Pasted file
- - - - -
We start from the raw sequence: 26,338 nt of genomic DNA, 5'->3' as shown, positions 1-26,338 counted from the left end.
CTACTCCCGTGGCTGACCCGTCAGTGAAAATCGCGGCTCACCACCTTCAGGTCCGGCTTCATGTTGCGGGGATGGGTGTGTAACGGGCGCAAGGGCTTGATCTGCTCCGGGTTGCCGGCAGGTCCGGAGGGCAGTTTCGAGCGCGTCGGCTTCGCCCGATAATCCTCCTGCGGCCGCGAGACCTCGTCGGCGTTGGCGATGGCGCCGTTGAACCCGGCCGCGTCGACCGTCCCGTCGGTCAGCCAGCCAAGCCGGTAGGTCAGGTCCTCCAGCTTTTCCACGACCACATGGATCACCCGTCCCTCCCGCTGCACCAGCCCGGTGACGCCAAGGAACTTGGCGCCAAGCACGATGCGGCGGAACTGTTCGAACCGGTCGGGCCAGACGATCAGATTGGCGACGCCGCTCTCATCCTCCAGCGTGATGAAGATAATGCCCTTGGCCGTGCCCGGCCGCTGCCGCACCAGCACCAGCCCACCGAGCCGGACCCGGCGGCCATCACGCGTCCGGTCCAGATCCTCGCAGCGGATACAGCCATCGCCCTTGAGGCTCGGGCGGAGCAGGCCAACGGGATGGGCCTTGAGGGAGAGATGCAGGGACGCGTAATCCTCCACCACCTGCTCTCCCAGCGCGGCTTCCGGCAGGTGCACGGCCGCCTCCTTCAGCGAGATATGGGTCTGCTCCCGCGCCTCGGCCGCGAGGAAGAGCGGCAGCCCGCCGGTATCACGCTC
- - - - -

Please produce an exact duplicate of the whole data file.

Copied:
We start from the raw sequence: 26,338 nt of genomic DNA, 5'->3' as shown, positions 1-26,338 counted from the left end.
CTACTCCCGTGGCTGACCCGTCAGTGAAAATCGCGGCTCACCACCTTCAGGTCCGGCTTCATGTTGCGGGGATGGGTGTGTAACGGGCGCAAGGGCTTGATCTGCTCCGGGTTGCCGGCAGGTCCGGAGGGCAGTTTCGAGCGCGTCGGCTTCGCCCGATAATCCTCCTGCGGCCGCGAGACCTCGTCGGCGTTGGCGATGGCGCCGTTGAACCCGGCCGCGTCGACCGTCCCGTCGGTCAGCCAGCCAAGCCGGTAGGTCAGGTCCTCCAGCTTTTCCACGACCACATGGATCACCCGTCCCTCCCGCTGCACCAGCCCGGTGACGCCAAGGAACTTGGCGCCAAGCACGATGCGGCGGAACTGTTCGAACCGGTCGGGCCAGACGATCAGATTGGCGACGCCGCTCTCATCCTCCAGCGTGATGAAGATAATGCCCTTGGCCGTGCCCGGCCGCTGCCGCACCAGCACCAGCCCACCGAGCCGGACCCGGCGGCCATCACGCGTCCGGTCCAGATCCTCGCAGCGGATACAGCCATCGCCCTTGAGGCTCGGGCGGAGCAGGCCAACGGGATGGGCCTTGAGGGAGAGATGCAGGGACGCGTAATCCTCCACCACCTGCTCTCCCAGCGCGGCTTCCGGCAGGTGCACGGCCGCCTCCTTCAGCGAGATATGGGTCTGCTCCCGCGCCTCGGCCGCGAGGAAGAGCGGCAGCCCGCCGGTATCACGCTC